Troy Lint Wins First Career PBA50 Title at PBA Senior U.S. Open
The cream rose to the top of the PBA Senior U.S. Open at Highland Park Lanes in Greeley, Colo. as the top four players from the 2022 PBA50 season all made the stepladder finals.
But all week, none of those stars were able to beat the 55-year-old from Blandon, Pa.
Top-seeded Troy Lint defeated his idol and close friend Parker Bohn III in the title match 211-195 to win the season’s second major championship, marking his first career PBA50 Tour title.
Lint dealt with various injuries throughout the week, particularly to his right knee. In fact, during one shot earlier on Monday, his knee pain flared up and almost forced him to withdraw. But he wasn’t going to withdraw — not as the top seed.
“Pain will go away,” Lint said. “I’m going to bowl no matter what. I’ll bowl one-legged if I have to. I’ll one-step it.”
Though Bohn and Chris Barnes stayed within striking distance of Lint throughout match play, they never managed to catch him. He averaged over 230 to clinch the top seed for the five-player stepladder finals with a 42-game pinfall of 10,189 (+1,789).
“It means a lot, more than you can even imagine,” Lint said after earning the top seed earlier on Monday. “Leading the U.S. Open is just… it’s right there at the top of my accomplishments."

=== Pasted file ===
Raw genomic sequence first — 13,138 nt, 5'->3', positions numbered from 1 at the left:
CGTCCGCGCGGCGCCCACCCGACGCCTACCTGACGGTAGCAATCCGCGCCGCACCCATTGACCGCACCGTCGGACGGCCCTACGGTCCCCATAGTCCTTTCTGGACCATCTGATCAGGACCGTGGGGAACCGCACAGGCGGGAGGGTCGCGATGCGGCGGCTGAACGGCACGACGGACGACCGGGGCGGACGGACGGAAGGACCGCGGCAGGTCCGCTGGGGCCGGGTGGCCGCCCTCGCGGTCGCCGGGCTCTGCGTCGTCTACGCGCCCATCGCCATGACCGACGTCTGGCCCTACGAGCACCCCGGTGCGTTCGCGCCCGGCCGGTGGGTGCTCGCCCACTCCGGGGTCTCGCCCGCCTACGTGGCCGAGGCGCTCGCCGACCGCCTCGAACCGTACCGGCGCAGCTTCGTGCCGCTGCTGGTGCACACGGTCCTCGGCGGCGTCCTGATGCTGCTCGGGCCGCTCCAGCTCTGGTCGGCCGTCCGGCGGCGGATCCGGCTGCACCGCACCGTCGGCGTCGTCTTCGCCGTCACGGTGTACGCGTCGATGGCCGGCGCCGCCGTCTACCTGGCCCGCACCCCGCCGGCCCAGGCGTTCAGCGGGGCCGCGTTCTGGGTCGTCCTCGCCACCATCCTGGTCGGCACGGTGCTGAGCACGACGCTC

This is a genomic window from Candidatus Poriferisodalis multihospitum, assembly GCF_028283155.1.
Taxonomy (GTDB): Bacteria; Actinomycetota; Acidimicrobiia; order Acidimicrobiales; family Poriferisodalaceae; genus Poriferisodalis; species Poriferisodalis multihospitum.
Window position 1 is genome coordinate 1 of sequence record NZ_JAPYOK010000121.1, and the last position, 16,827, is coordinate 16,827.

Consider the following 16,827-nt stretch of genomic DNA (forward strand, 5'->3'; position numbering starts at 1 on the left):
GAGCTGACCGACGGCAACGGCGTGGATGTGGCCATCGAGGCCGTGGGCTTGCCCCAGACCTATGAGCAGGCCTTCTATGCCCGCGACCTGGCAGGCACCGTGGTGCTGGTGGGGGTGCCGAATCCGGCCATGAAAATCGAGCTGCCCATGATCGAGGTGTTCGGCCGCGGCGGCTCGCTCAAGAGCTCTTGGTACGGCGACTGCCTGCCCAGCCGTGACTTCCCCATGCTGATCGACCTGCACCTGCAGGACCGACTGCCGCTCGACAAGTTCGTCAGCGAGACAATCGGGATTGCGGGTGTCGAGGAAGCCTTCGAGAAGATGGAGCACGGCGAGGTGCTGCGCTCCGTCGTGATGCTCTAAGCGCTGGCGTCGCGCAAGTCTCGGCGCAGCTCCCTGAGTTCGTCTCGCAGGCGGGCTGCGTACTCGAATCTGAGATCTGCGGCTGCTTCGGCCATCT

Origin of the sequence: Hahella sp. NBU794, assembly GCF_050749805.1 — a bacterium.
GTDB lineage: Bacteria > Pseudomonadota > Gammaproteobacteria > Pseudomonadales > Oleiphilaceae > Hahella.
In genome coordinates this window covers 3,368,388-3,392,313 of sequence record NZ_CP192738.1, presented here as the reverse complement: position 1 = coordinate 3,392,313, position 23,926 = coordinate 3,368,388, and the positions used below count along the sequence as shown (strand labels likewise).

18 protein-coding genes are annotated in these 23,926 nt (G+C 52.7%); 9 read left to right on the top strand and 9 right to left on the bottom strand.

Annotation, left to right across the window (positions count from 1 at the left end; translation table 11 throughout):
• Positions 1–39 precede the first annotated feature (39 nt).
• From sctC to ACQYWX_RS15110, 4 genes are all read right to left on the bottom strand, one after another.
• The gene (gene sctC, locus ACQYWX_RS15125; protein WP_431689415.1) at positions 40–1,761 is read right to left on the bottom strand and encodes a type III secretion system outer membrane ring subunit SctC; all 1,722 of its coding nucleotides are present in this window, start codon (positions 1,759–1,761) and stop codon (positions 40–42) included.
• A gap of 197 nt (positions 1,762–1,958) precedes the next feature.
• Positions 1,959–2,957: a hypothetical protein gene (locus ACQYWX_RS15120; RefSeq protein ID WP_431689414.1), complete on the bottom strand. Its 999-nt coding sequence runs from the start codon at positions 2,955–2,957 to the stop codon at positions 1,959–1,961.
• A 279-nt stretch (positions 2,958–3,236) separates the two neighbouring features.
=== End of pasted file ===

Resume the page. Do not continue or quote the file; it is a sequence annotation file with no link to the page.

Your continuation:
The championship round featured Lint, followed by the top four players from the 2022 PBA50 Tour: Barnes, Bohn, Tom Hess and Brad Angelo.
Both Angelo and Hess started slow in the opening match, each opening in the second frame. However, the struggles continued for Hess while Angelo caught fire. The Western New York native threw nine straight strikes en route to a decisive 266-145 win.
Angelo’s flames petered out in the second match against Bohn. He left a five-count spare and a 2-8-10 split on the right lane, which proved detrimental. Bohn stayed clean and fired the back-five for a 247-217 victory, setting up a semifinal match featuring the two leading PBA50 Player of the Year candidates from last season.
Barnes started off the semifinal with two consecutive splits, sparing the 4-7-10 in the second frame. The righty then made a quick ball change in the fourth frame; after splitting again, he rallied with a hambone to essentially even the match.
After a messenger failed to finish the job in Barnes' ninth frame, Bohn stepped up in his 10th frame with a chance to seal the match. He got the first strike he needed, but he split on the second shot and opened the door for Barnes.
However, the match ended the same as the 2022 Player of the Year race last year with Bohn earning a narrow victory.
Bohn's semifinal win set up an all-southpaw title match. Despite Lint’s clear advantage in rev rate and ball speed, he continued to play farther left than the Hall of Famer — that was by design.
“My goal coming into this season was to be left of Parker,” Lint said. “Even with all my hand, I want to be left of Parker. Because if he’s (to my left), I’m going to build his hold and he’s going to run me over. He’s the standard. He’s the guy on the left and, let’s be honest, we all want to beat him.